Sunday, June 07, 2015

Plan C: Cyprus

Today we had been planning on going SCUBA diving but that was cancelled due to the weather. I think we are SCUBA cursed. Every time we try to get something set up either the weather is bad or one of us is sick. It’s getting to the point where we are probably forgetting how to do everything.

Plan B was to go to Piraeus where all of the ferries depart from and take this nice sounding cruise that visited three different Greek islands. Well… we got to the docks and couldn’t find the right boat and none of the travel agent offices seemed to know what we were talking about so we gave up.

I was having a little brain storm though. The island nation of Cyprus was very nearby and when we looked it up a round trip ticket was only $100ish. Why not?

We had a fruit juice break.

We booked a flight later that evening and then had a few hours to spend in sunny Athens. We headed over to the Acropolis Museum to learn a little more about what we had seen the day prior.

Even the area outside the entrance to the museum is cool. The ground is made of giant glass panels where you can see active excavations taking place.

Apparently many of those nice white marble statues that you’re used to seeing used to be in full color. Some of the statues in the museum had a replica nearby painted how it would have been to give you an idea of the original. Lydia liked these but I thought they looked pretty garish. Especially when the statue is of a god I don’t want to see it with candy apple red lips and bright yellow hair. It reminded me of something a little kid would color. Oh well.

A nice statue with its clown equivalent.

This was an exhibit I enjoyed about how they made the different pigments. That cross section of a pot in the center there is illustrating how they made white by suspending some lead in vinegar and something else to get it to oxidize, which they would then scrape off.

The Erechtheion’s Caryatids were an especial favorite of mine and they were in a section of the museum which allowed pictures which was nice.

The Acropolis is so important it even has a Lego model.

The museum has a section built for the Parthenon’s marble exterior statues, many of which are in the British Museum, as a way to pressure the British to return the statues. I thought that was an interesting bit of international politics.

This is a little model of what one end of the Parthenon's top part is supposed to look like. There's a lot  of godding going on there.

We did a little bit of strolling afterward to find lunch at a place our guidebook said was killer.

The Drachma was Greece's currency prior to the Euro.

The cheap flight we snagged was on Ryanair which was a notable experience. They are one of those airlines with an initial low price which then attempts to fee you to death. They were going to charge us $15 a person just to print out our boarding passes so luckily we found an internet cafe ahead of time to print them out ourselves. Baggage is another danger zone but luckily we just have our backpacks so we got through the fee gauntlet unscathed.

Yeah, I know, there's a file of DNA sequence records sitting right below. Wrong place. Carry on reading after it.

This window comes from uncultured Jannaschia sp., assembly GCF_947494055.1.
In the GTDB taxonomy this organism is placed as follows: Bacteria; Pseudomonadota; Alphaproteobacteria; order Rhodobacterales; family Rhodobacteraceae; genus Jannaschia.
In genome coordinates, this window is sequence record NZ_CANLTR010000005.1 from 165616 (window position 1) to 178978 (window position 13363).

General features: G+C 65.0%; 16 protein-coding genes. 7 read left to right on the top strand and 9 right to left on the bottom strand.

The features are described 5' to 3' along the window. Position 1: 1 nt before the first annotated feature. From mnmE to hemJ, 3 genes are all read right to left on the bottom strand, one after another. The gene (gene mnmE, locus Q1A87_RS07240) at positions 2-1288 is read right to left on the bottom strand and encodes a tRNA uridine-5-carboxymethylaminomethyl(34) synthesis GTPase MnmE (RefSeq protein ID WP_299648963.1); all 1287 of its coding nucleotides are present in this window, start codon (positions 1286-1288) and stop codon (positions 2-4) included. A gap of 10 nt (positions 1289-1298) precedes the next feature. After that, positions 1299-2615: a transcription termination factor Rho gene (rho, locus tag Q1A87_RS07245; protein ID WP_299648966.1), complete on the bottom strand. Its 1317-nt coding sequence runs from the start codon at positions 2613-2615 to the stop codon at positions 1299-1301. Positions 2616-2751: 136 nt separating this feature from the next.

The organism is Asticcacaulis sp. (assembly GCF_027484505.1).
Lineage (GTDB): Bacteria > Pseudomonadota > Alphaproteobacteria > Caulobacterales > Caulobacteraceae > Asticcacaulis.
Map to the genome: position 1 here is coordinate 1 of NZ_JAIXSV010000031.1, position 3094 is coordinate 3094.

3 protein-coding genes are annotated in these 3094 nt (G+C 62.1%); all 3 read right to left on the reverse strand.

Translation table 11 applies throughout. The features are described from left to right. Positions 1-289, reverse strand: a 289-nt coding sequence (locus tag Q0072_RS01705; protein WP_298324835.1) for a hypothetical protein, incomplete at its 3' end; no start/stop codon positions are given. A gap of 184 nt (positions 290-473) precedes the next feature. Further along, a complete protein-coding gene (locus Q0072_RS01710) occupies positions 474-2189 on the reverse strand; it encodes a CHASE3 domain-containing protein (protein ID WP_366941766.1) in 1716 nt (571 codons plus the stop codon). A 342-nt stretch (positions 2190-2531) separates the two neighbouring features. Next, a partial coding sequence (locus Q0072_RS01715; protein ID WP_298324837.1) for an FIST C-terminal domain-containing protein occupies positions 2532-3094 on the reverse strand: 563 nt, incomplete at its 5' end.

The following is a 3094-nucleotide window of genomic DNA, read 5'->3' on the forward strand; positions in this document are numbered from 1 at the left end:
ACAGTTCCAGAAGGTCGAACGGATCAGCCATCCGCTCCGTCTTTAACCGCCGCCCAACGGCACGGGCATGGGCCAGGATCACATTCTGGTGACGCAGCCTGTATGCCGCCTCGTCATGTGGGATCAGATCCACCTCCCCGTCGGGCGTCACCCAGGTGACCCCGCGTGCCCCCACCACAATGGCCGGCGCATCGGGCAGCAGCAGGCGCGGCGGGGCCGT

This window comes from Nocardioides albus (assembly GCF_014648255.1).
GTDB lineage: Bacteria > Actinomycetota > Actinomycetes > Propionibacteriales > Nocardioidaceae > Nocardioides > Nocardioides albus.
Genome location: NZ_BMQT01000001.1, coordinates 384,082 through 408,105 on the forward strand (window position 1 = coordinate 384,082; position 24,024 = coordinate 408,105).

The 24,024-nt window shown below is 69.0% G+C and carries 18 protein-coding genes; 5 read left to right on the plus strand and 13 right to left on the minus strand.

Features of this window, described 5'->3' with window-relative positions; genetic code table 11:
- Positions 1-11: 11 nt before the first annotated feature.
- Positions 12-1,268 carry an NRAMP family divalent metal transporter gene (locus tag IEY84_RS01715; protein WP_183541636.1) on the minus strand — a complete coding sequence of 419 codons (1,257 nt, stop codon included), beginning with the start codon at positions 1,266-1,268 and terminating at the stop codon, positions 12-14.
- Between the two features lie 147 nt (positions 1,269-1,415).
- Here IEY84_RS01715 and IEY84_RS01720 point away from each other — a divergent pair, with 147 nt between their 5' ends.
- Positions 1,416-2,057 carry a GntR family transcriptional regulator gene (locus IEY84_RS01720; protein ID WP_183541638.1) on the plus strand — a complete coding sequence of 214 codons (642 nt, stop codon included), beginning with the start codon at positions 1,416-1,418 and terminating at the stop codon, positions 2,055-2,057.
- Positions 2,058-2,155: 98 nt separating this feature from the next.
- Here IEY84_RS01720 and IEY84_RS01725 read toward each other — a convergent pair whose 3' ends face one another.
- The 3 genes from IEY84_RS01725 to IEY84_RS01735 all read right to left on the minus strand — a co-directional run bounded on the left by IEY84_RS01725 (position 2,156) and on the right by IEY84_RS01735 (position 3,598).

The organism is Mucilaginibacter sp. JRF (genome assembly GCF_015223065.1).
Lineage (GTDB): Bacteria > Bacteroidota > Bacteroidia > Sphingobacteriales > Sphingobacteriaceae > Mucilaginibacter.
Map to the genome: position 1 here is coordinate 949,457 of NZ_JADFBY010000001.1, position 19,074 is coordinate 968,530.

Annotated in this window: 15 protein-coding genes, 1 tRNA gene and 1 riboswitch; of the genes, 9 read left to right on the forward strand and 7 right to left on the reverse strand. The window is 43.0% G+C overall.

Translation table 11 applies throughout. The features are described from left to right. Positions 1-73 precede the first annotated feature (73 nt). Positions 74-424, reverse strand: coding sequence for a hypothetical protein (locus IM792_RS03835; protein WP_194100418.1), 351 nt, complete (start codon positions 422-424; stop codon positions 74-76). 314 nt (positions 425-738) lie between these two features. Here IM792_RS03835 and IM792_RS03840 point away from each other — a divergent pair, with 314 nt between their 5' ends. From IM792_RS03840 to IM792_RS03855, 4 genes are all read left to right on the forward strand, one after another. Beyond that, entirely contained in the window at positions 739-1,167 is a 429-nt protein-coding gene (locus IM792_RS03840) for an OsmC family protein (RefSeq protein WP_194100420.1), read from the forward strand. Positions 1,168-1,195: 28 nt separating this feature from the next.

Once on board it was kind of amusing. There were ads on the backs of the seats, and spots for ads on the overhead compartments although they weren’t being used on this flight. During the flight they came by with maybe 5 or 6 different carts full of crap they were selling: food, drinks, toys, perfume, some kind of portable cell phone charger, etc. The music that plays while boarding even had ads in it.

My favorite sell was when they came out with these scratch off lottery ticket things that were supposed to benefit charity.

There were no tray tables and no seat back pocket things, I assume to save on weight and to make cleaning the airplane faster. It was sort of like if IKEA ran an airline. It wasn’t a long flight and it got the job done so more power to them.

The emergency info was just printed right on the seat back.

Paphos, Cyprus is sort of like what the Caribbean was supposed to be. Very quaint and serene. Somehow I got wrapped up in this minutes long conversation with the hotel man about the banana plants next door. He was very friendly and had plenty of time to spend talking with us. Cyprus is sort of like Greece’s little brother, so I got the impression that Greece’s economic woes are being shared with Cyprus.

Said banana plants.

The hotel was pretty nice and dirt cheap.

I don't know if it's the whole country or just this hotel but they had that unfortunate "no flushing toilet paper" policy.

Cyprus has an interesting history. Apparently it was conquered by King Richard I while on his way to the Holy Land for some crusadin'. He wasn't even planning on conquering the island but some of his soldiers ship wrecked there and were imprisoned so he laid the stomp down. Richard apparently didn't even want the island because soon after he sold it to the Knights Templar. So awesome. More recently there's been a bit of a tug of war over the island between Greece and Turkey. The Republic of Cyprus has legal authority over the island but the northern half of the island is under Turkish occupation, which is a major roadblock in Turkey's flirtation with joining the EU as Cyprus is a member state.

I would say that some people who asked how long we were staying acted just shy of insulted that our stay would be so brief. This was pretty similar to how locals responded in the Caribbean. I wonder if really small countries are self conscious of the fact that there isn’t really much to see and do.

Well it was already pretty late so there wasn’t much time to do anything other than walk to a little restaurant in the neighborhood. Lydia had some souvlaki which is what the Greeks sometimes call gyros. It's a long story. This was comparable to what we’ve had in Greece except it had an unfortunately large amount of cilantro.

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